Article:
Saudis Arabia said to weigh oil price linked tax for Aramco before IPO
London, UK - Saudi Arabia is considering a flexible tax system for state-owned oil company Aramco that would increase royalty payments when crude prices rise, according to people familiar with the deliberations.
Riyadh is mulling a proposal from Saudi Aramco to replace the current fixed royalty on revenues, the same people said, asking not to be named.
Aramco has proposed to initially set the royalty at 20 per cent - the same rate as today’s fixed rate - and increase it automatically if oil prices rise significantly.
The Saudi government hasn’t yet decided whether to go ahead with the flexible royalty and it could decide against it, one of the people said. On top of the royalty, Saudi Arabian Oil Co, as Aramco is formally known, pays income tax on profit, which the government recently cut to 50 per cent from 85 per cent.
The kingdom aims to list about five per cent of Aramco in an initial public offering (IPO) in the second half of 2018. While a flexible levy would help the kingdom to raise extra revenue if oil prices climb, it’s likely to prove unpopular with potential investors as it would reduce their exposure to higher prices.
The Saudi Ministry of Finance directed questions on the flexible royalty to Saudi Aramco. The company declined to comment.
Saudi Arabia relies heavily on oil for its finances and has an economic programme, dubbed Vision 2030, to break free from hydrocarbons. Still, oil will account for roughly 70 per cent of total government revenue this year, according to the International Monetary Fund (IMF). With oil trading around US$50 a barrel, the country’s is struggling to balance the books - the IMF projects a fiscal deficit of 9.3 per cent of the gross domestic product, down from 17.2 per cent in 2016.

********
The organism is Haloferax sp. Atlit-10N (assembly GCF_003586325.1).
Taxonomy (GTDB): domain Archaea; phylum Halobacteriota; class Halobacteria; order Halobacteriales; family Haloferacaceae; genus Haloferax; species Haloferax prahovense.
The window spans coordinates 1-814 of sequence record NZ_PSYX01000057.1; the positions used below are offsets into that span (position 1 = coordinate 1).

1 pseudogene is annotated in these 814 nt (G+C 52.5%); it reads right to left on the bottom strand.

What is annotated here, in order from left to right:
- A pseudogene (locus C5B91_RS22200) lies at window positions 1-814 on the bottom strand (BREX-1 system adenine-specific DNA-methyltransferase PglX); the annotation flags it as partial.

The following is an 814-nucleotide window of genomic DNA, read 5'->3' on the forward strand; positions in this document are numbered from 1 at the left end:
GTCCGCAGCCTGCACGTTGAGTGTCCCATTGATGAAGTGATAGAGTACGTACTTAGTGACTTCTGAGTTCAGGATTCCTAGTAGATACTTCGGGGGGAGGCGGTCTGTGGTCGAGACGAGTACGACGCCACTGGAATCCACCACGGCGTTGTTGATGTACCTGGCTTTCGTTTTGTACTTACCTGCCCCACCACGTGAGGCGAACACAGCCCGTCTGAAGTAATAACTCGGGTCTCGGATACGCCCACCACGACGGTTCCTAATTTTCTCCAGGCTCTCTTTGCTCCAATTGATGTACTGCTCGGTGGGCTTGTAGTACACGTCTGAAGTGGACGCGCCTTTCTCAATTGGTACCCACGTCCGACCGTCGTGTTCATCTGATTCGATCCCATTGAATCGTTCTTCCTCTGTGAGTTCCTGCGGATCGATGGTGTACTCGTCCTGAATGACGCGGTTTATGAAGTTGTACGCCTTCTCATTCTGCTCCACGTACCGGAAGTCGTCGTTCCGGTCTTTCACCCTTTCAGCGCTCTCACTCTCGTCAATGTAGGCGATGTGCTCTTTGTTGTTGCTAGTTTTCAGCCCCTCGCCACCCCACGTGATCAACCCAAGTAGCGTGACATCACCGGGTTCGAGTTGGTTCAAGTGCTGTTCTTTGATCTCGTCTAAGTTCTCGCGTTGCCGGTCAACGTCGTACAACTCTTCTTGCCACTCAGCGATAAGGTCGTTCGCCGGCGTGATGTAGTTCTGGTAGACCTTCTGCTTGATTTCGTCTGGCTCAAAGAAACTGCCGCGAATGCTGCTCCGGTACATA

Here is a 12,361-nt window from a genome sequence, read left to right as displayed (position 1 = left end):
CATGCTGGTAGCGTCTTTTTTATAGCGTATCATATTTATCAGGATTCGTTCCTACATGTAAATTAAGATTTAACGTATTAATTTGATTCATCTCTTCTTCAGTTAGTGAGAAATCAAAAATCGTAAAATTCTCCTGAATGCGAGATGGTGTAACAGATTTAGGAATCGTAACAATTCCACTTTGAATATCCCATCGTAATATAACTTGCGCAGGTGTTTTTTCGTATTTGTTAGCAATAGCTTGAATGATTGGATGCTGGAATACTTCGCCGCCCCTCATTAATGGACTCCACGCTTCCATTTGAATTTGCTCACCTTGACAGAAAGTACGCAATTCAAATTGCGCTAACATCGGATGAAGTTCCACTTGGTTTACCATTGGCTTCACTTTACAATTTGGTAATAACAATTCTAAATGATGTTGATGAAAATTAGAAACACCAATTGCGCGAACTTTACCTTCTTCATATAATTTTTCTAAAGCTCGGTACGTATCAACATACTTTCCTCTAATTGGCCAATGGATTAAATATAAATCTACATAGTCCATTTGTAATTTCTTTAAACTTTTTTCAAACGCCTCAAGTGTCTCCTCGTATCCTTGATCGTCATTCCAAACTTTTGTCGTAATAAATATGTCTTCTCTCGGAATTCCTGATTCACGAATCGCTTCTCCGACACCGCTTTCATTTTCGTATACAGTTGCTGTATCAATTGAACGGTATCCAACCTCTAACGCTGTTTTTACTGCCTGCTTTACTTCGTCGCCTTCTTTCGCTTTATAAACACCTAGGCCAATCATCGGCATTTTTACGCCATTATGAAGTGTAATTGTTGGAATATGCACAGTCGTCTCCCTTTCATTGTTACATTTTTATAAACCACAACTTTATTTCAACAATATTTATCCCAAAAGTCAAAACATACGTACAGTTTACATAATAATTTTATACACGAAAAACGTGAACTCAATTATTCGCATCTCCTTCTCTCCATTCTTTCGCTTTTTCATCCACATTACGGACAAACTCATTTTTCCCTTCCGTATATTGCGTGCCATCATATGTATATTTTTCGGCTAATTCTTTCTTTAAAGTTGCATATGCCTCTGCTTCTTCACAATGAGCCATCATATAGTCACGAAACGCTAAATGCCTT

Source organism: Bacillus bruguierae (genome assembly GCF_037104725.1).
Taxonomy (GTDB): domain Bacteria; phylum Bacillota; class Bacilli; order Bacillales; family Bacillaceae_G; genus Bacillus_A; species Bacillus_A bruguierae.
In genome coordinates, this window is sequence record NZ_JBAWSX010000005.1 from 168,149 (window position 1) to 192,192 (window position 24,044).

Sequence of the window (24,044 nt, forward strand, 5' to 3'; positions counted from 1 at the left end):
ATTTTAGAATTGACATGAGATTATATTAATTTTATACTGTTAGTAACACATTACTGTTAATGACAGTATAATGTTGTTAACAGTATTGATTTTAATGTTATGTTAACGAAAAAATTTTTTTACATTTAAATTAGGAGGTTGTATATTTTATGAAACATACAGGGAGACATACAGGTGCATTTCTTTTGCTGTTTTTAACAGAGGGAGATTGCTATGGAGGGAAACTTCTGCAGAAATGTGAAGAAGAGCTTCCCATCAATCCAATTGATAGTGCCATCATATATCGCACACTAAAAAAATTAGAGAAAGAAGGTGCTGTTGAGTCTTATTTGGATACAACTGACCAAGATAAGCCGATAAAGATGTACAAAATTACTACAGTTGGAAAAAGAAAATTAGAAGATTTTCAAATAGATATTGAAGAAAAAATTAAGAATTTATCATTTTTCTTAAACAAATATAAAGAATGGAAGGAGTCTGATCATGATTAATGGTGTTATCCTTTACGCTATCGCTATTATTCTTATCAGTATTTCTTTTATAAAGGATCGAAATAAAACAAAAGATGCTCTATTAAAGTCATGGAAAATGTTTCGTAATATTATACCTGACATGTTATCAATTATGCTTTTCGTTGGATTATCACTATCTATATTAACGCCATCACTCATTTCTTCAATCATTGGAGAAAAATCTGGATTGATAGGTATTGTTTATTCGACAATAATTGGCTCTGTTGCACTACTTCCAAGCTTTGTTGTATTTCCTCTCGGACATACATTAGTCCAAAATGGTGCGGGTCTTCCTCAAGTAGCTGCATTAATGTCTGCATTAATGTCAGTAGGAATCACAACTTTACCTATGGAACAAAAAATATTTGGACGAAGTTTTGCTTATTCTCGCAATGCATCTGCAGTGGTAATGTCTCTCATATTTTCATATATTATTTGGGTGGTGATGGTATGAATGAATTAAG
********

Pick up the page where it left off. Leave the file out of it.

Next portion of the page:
A price-linked taxation system isn’t unusual in commodities as governments seek to protect the industry from downturns while sharing in the bumper prof- its of bull runs. The UK, for example, uses a similar model for oil producers in the North Sea. Russia also varies tax rates with oil prices and the Australian government has proposed in the past price-linked taxes for iron ore producers too.
In the past, Saudi officials have said the flotation would value Aramco at as much as US$2tn, making it the world’s largest company by market value. On that basis, selling just five per cent could raise US$100bn, ranking it as the IPO the biggest ever.
However, analysts have cautioned that Aramco is more like to be worth about US$1tn noting that other national oil companies that have sold shares have achieved relatively low valuations compared with the size of their oil reserves.